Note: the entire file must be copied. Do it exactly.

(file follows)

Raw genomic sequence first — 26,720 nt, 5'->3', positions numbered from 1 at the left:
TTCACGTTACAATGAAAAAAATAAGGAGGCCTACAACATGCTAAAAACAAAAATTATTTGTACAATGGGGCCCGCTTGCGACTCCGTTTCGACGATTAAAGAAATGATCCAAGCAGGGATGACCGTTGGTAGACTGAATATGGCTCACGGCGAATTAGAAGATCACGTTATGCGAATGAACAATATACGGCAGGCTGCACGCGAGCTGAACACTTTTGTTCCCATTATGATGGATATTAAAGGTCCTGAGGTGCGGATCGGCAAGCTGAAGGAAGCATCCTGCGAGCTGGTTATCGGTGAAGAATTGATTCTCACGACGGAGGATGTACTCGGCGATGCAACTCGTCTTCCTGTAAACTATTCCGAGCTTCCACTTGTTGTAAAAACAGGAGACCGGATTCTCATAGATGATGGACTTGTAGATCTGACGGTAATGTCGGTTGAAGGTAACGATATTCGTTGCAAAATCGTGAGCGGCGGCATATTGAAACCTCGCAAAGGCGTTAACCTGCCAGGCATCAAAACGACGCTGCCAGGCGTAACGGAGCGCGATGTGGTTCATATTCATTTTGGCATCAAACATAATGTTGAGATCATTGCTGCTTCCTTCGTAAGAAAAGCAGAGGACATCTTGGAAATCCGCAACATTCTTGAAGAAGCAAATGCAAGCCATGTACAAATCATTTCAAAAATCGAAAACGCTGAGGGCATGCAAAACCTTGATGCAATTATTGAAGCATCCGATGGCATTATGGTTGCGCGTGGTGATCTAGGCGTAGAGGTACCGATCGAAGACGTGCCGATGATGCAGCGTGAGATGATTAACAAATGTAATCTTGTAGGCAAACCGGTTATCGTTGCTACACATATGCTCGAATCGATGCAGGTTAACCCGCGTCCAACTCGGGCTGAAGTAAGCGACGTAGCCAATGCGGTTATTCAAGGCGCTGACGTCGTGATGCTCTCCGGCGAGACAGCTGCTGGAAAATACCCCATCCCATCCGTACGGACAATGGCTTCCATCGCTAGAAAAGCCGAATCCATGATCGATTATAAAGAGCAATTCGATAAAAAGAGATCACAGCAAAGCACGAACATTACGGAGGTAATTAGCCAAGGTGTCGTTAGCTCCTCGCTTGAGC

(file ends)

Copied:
Raw genomic sequence first — 26,720 nt, 5'->3', positions numbered from 1 at the left:
TTCACGTTACAATGAAAAAAATAAGGAGGCCTACAACATGCTAAAAACAAAAATTATTTGTACAATGGGGCCCGCTTGCGACTCCGTTTCGACGATTAAAGAAATGATCCAAGCAGGGATGACCGTTGGTAGACTGAATATGGCTCACGGCGAATTAGAAGATCACGTTATGCGAATGAACAATATACGGCAGGCTGCACGCGAGCTGAACACTTTTGTTCCCATTATGATGGATATTAAAGGTCCTGAGGTGCGGATCGGCAAGCTGAAGGAAGCATCCTGCGAGCTGGTTATCGGTGAAGAATTGATTCTCACGACGGAGGATGTACTCGGCGATGCAACTCGTCTTCCTGTAAACTATTCCGAGCTTCCACTTGTTGTAAAAACAGGAGACCGGATTCTCATAGATGATGGACTTGTAGATCTGACGGTAATGTCGGTTGAAGGTAACGATATTCGTTGCAAAATCGTGAGCGGCGGCATATTGAAACCTCGCAAAGGCGTTAACCTGCCAGGCATCAAAACGACGCTGCCAGGCGTAACGGAGCGCGATGTGGTTCATATTCATTTTGGCATCAAACATAATGTTGAGATCATTGCTGCTTCCTTCGTAAGAAAAGCAGAGGACATCTTGGAAATCCGCAACATTCTTGAAGAAGCAAATGCAAGCCATGTACAAATCATTTCAAAAATCGAAAACGCTGAGGGCATGCAAAACCTTGATGCAATTATTGAAGCATCCGATGGCATTATGGTTGCGCGTGGTGATCTAGGCGTAGAGGTACCGATCGAAGACGTGCCGATGATGCAGCGTGAGATGATTAACAAATGTAATCTTGTAGGCAAACCGGTTATCGTTGCTACACATATGCTCGAATCGATGCAGGTTAACCCGCGTCCAACTCGGGCTGAAGTAAGCGACGTAGCCAATGCGGTTATTCAAGGCGCTGACGTCGTGATGCTCTCCGGCGAGACAGCTGCTGGAAAATACCCCATCCCATCCGTACGGACAATGGCTTCCATCGCTAGAAAAGCCGAATCCATGATCGATTATAAAGAGCAATTCGATAAAAAGAGATCACAGCAAAGCACGAACATTACGGAGGTAATTAGCCAAGGTGTCGTTAGCTCCTCGCTTGAGC